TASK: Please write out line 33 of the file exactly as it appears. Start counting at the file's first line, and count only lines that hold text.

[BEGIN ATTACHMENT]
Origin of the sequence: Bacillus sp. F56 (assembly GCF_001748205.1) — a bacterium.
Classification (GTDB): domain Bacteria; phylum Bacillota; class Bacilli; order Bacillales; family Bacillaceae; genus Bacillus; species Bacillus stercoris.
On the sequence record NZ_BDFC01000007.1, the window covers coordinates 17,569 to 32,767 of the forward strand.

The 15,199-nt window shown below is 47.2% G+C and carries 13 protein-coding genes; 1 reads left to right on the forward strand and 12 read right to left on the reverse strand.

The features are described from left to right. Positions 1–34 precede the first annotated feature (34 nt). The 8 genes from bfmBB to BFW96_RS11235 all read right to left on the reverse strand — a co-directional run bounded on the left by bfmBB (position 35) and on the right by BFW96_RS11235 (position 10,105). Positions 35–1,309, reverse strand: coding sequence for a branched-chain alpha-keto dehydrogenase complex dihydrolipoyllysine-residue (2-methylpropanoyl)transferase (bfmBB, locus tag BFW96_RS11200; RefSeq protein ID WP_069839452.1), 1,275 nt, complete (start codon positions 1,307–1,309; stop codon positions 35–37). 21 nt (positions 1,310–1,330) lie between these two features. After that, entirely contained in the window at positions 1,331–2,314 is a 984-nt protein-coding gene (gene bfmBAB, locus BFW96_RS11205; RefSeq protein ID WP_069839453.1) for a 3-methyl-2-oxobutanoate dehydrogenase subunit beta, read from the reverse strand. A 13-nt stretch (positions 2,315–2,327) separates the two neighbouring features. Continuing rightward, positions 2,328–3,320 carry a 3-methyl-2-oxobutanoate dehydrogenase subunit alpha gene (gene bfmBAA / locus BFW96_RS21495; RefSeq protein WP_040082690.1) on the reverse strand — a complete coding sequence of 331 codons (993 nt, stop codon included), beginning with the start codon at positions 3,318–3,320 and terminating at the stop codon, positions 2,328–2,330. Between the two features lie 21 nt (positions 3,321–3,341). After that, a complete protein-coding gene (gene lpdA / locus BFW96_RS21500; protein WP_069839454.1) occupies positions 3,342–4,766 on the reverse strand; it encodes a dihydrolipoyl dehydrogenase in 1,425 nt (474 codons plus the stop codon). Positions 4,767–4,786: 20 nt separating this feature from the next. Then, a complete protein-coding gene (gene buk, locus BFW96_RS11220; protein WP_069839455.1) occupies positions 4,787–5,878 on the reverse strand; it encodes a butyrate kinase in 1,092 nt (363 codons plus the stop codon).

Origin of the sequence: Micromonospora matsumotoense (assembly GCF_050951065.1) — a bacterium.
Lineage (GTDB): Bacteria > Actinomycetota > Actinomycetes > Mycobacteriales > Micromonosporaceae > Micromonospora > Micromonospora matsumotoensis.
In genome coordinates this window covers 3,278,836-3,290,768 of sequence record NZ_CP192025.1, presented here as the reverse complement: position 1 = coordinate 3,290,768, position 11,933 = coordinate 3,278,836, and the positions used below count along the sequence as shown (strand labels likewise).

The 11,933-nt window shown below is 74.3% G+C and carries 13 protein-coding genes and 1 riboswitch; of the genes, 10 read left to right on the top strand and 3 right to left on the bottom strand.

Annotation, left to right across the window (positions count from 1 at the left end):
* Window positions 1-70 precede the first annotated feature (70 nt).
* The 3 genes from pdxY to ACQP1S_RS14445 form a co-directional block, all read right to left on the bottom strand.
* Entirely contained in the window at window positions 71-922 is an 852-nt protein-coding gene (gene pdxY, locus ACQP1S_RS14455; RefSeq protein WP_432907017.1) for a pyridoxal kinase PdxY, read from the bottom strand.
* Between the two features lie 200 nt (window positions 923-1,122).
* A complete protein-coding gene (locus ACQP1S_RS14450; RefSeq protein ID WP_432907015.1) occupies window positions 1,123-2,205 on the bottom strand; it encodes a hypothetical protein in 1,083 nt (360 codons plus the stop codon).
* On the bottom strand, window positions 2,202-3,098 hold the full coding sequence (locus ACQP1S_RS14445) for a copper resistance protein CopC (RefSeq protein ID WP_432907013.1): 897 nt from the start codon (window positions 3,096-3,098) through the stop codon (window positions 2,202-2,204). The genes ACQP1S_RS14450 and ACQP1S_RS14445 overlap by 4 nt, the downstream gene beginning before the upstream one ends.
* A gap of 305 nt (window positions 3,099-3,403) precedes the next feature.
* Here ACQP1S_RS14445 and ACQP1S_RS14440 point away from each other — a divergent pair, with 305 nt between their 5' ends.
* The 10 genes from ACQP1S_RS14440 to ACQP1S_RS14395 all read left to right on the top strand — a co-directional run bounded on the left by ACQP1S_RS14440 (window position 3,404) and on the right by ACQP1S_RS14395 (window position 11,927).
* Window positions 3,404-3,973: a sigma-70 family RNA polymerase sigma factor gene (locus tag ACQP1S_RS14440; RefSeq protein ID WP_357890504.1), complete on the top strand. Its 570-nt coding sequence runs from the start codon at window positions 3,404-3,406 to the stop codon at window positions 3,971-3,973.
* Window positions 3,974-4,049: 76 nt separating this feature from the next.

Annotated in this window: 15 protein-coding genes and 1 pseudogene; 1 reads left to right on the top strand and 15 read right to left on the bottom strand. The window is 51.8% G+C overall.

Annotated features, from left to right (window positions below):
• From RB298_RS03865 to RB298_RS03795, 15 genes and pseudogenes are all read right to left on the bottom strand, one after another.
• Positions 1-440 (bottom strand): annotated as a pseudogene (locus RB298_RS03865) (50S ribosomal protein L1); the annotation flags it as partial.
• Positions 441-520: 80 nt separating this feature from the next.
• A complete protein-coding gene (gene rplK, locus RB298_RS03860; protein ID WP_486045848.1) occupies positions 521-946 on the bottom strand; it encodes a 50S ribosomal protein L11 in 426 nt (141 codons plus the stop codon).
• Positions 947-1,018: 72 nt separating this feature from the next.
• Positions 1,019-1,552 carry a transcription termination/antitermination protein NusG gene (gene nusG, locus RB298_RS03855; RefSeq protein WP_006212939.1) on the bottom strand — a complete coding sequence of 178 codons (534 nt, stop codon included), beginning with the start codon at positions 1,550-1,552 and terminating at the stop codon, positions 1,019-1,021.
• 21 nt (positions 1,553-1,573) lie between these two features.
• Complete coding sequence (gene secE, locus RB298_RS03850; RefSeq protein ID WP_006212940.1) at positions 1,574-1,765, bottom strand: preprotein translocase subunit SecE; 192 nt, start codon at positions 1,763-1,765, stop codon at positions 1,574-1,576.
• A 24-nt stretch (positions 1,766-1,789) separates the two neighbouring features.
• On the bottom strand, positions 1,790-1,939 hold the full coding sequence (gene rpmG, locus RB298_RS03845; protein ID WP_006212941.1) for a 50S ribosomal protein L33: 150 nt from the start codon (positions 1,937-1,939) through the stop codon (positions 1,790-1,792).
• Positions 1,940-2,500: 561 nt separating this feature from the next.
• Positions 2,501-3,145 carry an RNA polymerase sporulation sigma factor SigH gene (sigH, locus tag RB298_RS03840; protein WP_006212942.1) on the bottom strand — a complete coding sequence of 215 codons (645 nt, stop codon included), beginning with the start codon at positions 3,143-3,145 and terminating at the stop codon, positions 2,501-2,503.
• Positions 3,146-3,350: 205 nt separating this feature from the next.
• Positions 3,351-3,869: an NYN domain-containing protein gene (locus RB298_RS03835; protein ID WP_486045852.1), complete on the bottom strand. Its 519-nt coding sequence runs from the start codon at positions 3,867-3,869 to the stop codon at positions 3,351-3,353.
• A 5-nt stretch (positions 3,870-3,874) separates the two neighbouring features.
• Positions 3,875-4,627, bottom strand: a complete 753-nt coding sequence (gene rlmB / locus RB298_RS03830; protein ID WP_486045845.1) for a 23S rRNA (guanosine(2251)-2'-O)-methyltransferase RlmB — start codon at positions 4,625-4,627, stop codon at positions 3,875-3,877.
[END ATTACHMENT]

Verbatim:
• On the bottom strand, positions 1,790-1,939 hold the full coding sequence (gene rpmG, locus RB298_RS03845; protein ID WP_006212941.1) for a 50S ribosomal protein L33: 150 nt from the start codon (positions 1,937-1,939) through the stop codon (positions 1,790-1,792).